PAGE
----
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Influence of Hydrologic Processes on Reproduction of the Introduced Bivalve Potamocorbula amurensis in Northern San Francisco Bay, California
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Influence of Hydrologic Processes on Reproduction of the Introduced Bivalve Potamocorbula amurensis in Northern San Francisco Bay, California1
Abstract

Monthly censusing of reproductive condition of the Asian clam Potamocorbula amurensis at four sites in northern San Francisco Bay over a 9-yr period revealed year-to-year differences in local reproductive activity that are associated with patterns of hydrologic variability. Between 1989 and 1992, Northern California experienced a drought, whereas the period between 1993 and 1998 was marked by a mix of wet and dry years. We took advantage of the extreme year-to-year differences to examine reproductive responses to river inflow patterns. Populations of P. amurensis at the upstream sites in Suisun Bay and Carquinez Strait were more reproductively active during wet years than dry years. Conversely, at the downstream site in San Pablo Bay, the population was more reproductively active during dry years than wet years. We suggest that the different reproductive patterns observed reflect the clam's response to different sources of food. During wet years, organic matter from the rivers augments food supplies in Suisun Bay. During dry years, when inflow into the San Francisco Bay Estuary from the rivers is reduced, water transported from the adjacent ocean into the estuary as far as San Pablo Bay provides a supplemental food supply for the local production. The populations take advantage of these spatially distinct food supplies by initiating and maintaining local reproductive activity. We conclude that the ability of P. amurensis to consume and use various types of food to regulate its reproductive activity is part of the reason for its success as an invasive species.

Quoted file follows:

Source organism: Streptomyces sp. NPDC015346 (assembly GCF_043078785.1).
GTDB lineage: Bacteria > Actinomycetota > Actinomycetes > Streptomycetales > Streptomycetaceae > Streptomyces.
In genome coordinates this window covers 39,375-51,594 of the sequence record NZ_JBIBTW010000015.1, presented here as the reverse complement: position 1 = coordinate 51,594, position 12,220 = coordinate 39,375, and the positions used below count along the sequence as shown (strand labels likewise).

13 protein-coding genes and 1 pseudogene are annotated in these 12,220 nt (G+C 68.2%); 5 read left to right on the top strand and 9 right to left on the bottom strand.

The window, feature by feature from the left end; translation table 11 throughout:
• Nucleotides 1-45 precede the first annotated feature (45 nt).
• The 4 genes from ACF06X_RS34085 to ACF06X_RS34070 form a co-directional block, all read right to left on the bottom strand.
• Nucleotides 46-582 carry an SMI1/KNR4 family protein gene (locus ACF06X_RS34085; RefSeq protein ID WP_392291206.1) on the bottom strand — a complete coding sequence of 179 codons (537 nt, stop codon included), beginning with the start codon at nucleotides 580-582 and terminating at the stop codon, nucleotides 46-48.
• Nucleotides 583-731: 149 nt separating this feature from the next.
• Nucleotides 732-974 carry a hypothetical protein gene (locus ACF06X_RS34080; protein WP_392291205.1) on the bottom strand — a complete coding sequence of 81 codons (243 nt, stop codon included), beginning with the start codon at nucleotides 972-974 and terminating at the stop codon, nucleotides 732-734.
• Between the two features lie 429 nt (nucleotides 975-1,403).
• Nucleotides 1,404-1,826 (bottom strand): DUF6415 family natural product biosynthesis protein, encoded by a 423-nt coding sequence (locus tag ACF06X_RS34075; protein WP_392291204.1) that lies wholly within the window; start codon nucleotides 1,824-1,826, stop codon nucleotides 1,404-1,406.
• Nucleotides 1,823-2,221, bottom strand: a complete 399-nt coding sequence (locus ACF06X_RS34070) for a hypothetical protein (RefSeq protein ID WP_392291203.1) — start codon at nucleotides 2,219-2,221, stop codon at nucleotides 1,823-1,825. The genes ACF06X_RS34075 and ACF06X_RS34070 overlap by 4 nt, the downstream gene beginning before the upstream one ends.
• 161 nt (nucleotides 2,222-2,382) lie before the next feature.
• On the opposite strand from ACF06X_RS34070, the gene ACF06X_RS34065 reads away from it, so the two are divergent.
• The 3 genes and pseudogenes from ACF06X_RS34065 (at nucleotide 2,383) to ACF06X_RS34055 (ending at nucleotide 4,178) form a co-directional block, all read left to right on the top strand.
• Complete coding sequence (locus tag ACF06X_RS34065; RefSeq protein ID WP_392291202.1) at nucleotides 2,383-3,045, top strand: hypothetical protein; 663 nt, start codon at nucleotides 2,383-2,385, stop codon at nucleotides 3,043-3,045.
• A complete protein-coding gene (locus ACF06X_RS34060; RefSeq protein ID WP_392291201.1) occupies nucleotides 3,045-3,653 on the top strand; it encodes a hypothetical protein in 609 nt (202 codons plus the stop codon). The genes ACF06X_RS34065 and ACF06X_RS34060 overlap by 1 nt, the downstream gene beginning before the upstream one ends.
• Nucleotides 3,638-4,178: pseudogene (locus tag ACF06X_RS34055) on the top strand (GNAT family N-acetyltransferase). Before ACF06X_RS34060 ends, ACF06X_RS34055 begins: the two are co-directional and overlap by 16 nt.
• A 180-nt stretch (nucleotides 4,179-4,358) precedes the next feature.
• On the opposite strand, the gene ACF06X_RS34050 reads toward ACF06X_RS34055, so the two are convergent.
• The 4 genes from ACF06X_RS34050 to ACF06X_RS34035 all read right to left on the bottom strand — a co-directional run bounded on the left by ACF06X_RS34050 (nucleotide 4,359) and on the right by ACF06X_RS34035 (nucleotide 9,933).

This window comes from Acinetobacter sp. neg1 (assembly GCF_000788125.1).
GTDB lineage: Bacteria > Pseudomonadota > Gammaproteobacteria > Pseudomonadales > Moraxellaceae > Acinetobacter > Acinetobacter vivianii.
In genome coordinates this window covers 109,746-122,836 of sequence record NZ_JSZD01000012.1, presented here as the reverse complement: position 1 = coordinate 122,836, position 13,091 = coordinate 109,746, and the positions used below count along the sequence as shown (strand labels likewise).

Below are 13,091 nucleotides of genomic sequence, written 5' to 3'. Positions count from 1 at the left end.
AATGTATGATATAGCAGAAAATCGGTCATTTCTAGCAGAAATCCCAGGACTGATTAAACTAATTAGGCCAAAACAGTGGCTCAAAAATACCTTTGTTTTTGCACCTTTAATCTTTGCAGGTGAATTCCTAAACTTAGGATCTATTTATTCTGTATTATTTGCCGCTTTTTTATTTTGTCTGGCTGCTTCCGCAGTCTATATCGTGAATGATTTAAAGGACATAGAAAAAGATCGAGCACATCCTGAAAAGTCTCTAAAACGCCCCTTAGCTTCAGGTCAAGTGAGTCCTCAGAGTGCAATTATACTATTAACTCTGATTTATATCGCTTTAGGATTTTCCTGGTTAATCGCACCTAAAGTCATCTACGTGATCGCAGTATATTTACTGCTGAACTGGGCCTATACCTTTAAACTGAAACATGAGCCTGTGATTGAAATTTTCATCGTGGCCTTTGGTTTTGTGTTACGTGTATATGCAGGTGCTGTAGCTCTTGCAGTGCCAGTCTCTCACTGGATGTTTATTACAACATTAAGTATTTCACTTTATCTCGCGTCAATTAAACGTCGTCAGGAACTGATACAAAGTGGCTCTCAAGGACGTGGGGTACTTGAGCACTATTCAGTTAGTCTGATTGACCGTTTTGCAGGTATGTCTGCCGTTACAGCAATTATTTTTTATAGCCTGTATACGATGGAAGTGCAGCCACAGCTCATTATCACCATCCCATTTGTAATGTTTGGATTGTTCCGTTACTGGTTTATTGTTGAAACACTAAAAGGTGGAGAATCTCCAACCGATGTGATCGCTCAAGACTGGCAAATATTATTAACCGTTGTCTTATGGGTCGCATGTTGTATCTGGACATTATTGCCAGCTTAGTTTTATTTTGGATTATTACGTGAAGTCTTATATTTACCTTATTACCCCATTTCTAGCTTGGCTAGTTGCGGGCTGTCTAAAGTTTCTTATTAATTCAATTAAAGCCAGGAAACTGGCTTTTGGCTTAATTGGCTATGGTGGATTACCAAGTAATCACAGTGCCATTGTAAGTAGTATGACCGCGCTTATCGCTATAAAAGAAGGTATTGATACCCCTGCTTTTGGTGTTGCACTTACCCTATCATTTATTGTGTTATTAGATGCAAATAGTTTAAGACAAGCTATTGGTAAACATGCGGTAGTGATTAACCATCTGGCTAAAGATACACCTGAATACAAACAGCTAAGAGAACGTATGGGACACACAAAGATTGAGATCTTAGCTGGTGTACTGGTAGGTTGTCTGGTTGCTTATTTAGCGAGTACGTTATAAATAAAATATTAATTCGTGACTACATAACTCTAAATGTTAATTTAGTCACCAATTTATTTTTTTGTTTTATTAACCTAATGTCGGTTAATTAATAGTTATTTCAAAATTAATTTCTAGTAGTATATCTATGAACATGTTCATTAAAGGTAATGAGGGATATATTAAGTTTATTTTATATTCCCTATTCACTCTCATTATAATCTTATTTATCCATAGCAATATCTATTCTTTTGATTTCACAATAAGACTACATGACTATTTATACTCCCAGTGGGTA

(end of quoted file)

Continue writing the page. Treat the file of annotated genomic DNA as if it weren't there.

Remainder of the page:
The Asian clam Potamocorbula amurensis, a native of East Asia, Khabarovsk (a republic of the former Soviet Union), and Korea, was introduced into San Francisco Bay in 1986. The success with which P. amurensis colonized and established itself in the benthic community of San Francisco Bay has been well documented (Thompson et al. 1988, Carlton et al. 1990, Nichols et al. 1990), although the reasons for its success have not been discussed. In this period of accelerating rates of exotic species introductions in estuaries, and in San Francisco Bay in particular (Cohen and Carlton 1998), the mechanisms of the successful spread of a species following inoculation is of growing interest. In a 2-yr period (1986-1987) P. amurensis spread throughout San Francisco Bay, occupying a variety of intertidal and subtidal substrates (sand, clay, mud, peat, and combinations thereof ) in a wide range of salinities (1 to >30 psu) (Carlton et al. 1990). The spatial success of P. amurensis is acutely relevant in this estuary because P. amurensis is an efficient filter feeder, able to filter food ranging in size from bacteria to copepod larvae (Werner and Hollibaugh 1993, Kimmerer et al. 1994). Several authors (Cloern 1982, Nichols 1985) have suggested mechanisms by which the filter-feeding benthos, primarily bivalves, can control phytoplankton biomass in both South and North San Francisco Bay, and Alpine and Cloern (1992) hypothesized that P. amurensis [End Page 329] is responsible for the disappearance of the annual phytoplankton bloom in the northern bay. The continuing dominance of P. amurensis in San Francisco Bay has also resulted in changes in the San Francisco Bay ecosystem by altering both benthic community structure and interspecific dynamics (Nichols et al. 1990).

An important component in the spatially extensive success of P. amurensis is its ability to reproduce and recruit into established benthic communities under highly variable conditions characteristic of the estuarine environment. In this study, we examined connections between patterns of change in the estuary's hydrologic regime and the reproductive patterns of P. amurensis during a 9-yr period at four sites along the salinity gradient in northern San Francisco Bay. We show that P. amurensis successfully reproduces in northern San Francisco Bay every year, and that local reproductive patterns within each year are related to spatial and temporal changes in the hydrologic conditions and thus in the food supply along the salinity gradient of the estuary. The success of P. amurensis in this system is therefore related to its ability to use a variety of food sources and the...